Linux and UNIX Man Pages

Linux & Unix Commands - Search Man Pages

intro(1) [bsd man page]

INTRO(1)						      General Commands Manual							  INTRO(1)

intro - introduction to commands DESCRIPTION
This section describes publicly accessible commands in alphabetic order. Certain distinctions of purpose are made in the headings: (1) Commands of general utility. (1C) Commands for communication with other systems. (1G) Commands used primarily for graphics and computer-aided design. N.B.: Commands related to system maintenance used to appear in section 1 manual pages and were distinguished by (1M) at the top of the page. These manual pages now appear in section 8. SEE ALSO
Section (6) for computer games. How to get started, in the Introduction. DIAGNOSTICS
Upon termination each command returns two bytes of status, one supplied by the system giving the cause for termination, and (in the case of `normal' termination) one supplied by the program, see wait and exit(2). The former byte is 0 for normal termination, the latter is cus- tomarily 0 for successful execution, nonzero to indicate troubles such as erroneous parameters, bad or inaccessible data, or other inabil- ity to cope with the task at hand. It is called variously `exit code', `exit status' or `return code', and is described only where special conventions are involved. 7th Edition April 29, 1985 INTRO(1)

Check Out this Related Man Page

intro(1M)																 intro(1M)

intro - introduction to system maintenance commands and application programs DESCRIPTION
This section describes commands that are used chiefly for system maintenance and administration purposes. The commands in this section should be used in conjunction with other sections of this manual, as well as the HP-UX System Administration manuals for your system. Command Syntax Unless otherwise noted, commands described in this section accept options and other arguments according to the following syntax: name [ option ( s )] [ cmd_arg ( s )] where the elements are defined as follows: name Name of an executable file. option One or more options can appear on a command line. Each takes one of the following forms: A single letter representing an option without an argument. Two or more single-letter options combined into a single command-line argument. A single-letter option followed by a required argument where: arg_letter is the single letter representing an option that requires an argument, opt_arg is an argument (character string) satisfying the preceding arg_letter, <> represents optional white space. cmd_arg Path name (or other command argument) not beginning with or by itself indicating the standard input. If two or more cmd_args appear, they must be separated by white space. RETURN STATUS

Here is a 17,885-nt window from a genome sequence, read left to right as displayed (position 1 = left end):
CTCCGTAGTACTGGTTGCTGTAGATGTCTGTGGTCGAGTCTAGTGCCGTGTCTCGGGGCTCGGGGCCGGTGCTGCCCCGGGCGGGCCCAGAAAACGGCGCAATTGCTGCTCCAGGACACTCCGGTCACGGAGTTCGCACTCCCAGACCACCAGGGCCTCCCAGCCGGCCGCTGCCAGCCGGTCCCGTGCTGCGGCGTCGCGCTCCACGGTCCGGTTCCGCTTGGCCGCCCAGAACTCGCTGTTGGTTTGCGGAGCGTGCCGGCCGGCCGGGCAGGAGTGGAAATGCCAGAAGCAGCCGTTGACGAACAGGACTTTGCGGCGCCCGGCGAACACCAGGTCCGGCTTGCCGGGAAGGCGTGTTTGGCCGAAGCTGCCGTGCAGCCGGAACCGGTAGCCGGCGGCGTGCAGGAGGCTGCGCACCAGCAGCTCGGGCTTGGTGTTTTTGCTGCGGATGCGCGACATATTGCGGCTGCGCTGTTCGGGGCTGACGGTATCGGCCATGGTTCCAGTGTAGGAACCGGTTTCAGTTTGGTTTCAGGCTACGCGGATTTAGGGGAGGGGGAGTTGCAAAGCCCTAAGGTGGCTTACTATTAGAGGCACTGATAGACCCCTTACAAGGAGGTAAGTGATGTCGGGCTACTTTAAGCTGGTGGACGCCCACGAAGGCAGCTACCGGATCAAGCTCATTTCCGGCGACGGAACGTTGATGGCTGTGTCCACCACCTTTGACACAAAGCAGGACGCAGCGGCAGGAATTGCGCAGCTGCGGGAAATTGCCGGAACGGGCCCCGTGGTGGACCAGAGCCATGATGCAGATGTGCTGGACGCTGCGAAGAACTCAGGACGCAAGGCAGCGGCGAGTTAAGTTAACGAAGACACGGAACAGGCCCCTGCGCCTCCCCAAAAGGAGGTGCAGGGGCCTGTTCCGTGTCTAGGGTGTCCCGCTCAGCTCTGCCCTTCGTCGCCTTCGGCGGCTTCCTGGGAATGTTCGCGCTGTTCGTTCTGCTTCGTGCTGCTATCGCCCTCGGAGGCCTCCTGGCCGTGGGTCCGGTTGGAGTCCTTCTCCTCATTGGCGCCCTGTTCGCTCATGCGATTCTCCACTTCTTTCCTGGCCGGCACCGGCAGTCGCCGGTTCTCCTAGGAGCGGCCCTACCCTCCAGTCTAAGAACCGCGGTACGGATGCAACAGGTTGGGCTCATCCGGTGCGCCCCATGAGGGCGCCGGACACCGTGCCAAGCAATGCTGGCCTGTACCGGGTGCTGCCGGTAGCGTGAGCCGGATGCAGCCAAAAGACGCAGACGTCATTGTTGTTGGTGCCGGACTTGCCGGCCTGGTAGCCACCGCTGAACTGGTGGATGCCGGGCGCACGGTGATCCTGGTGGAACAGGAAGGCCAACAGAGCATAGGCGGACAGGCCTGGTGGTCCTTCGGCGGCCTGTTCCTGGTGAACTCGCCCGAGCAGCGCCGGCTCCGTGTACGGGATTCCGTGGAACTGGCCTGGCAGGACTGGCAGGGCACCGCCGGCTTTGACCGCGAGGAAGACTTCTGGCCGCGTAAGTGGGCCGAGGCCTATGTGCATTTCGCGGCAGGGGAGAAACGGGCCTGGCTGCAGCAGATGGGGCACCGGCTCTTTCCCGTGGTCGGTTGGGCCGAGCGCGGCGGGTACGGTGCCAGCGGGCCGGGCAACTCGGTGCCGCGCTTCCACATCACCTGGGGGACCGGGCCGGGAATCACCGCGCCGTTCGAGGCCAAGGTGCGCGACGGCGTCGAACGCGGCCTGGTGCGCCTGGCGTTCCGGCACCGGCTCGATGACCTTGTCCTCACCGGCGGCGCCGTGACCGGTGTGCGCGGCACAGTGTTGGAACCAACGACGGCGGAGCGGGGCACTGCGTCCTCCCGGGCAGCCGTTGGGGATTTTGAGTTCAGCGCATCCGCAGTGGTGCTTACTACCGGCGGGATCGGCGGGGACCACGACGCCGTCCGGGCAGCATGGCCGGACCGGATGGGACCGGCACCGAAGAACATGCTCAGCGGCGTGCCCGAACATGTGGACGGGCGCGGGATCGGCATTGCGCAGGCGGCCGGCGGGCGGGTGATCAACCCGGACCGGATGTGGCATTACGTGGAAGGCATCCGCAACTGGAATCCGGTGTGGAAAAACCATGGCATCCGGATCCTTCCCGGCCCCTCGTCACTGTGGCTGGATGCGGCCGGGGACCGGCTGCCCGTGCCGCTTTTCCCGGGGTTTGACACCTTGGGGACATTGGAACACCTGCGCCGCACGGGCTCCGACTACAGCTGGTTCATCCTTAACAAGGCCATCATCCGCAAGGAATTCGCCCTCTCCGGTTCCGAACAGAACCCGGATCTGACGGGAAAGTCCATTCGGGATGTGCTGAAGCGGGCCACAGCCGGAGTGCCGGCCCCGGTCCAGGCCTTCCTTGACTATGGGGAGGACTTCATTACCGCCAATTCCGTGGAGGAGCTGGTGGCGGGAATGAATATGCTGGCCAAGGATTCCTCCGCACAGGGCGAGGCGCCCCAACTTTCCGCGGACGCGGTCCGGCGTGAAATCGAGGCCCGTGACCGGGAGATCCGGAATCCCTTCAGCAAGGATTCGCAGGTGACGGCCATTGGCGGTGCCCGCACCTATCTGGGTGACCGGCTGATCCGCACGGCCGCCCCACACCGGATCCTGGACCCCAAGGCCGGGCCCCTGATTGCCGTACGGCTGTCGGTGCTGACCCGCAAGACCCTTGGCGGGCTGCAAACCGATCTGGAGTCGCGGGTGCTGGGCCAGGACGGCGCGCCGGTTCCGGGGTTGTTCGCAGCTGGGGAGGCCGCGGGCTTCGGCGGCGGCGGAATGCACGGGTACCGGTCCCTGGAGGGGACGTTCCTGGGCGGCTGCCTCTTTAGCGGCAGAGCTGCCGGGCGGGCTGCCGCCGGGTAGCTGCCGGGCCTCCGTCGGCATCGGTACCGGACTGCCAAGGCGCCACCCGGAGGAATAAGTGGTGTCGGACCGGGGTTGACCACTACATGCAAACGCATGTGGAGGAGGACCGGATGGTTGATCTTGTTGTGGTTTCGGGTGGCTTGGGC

Upon termination, each command returns two bytes of status, one supplied by the system giving the cause for termination, and (in the case of ``normal'' termination) one supplied by the program (for descriptions, see wait(2) and exit(2)). The system-supplied byte is 0 for nor- mal termination. The byte provided by the program is customarily 0 for successful execution and non-zero to indicate errors or failure such as incorrect parameters in the command line, or bad or inaccessible data. Values returned are usually called variously ``exit code'', ``exit status'', or ``return code'', and are described only where special conventions are involved. WARNINGS
Some commands produce unexpected results when processing files containing null characters. These commands often treat text input lines as strings and therefore become confused upon encountering a null character (the string terminator) within a line. SEE ALSO
getopt(1), exit(2), wait(2), getopt(3C), hier(5), introduction(9). Web access to HP-UX documentation at intro(1M)
Man Page

Featured Tech Videos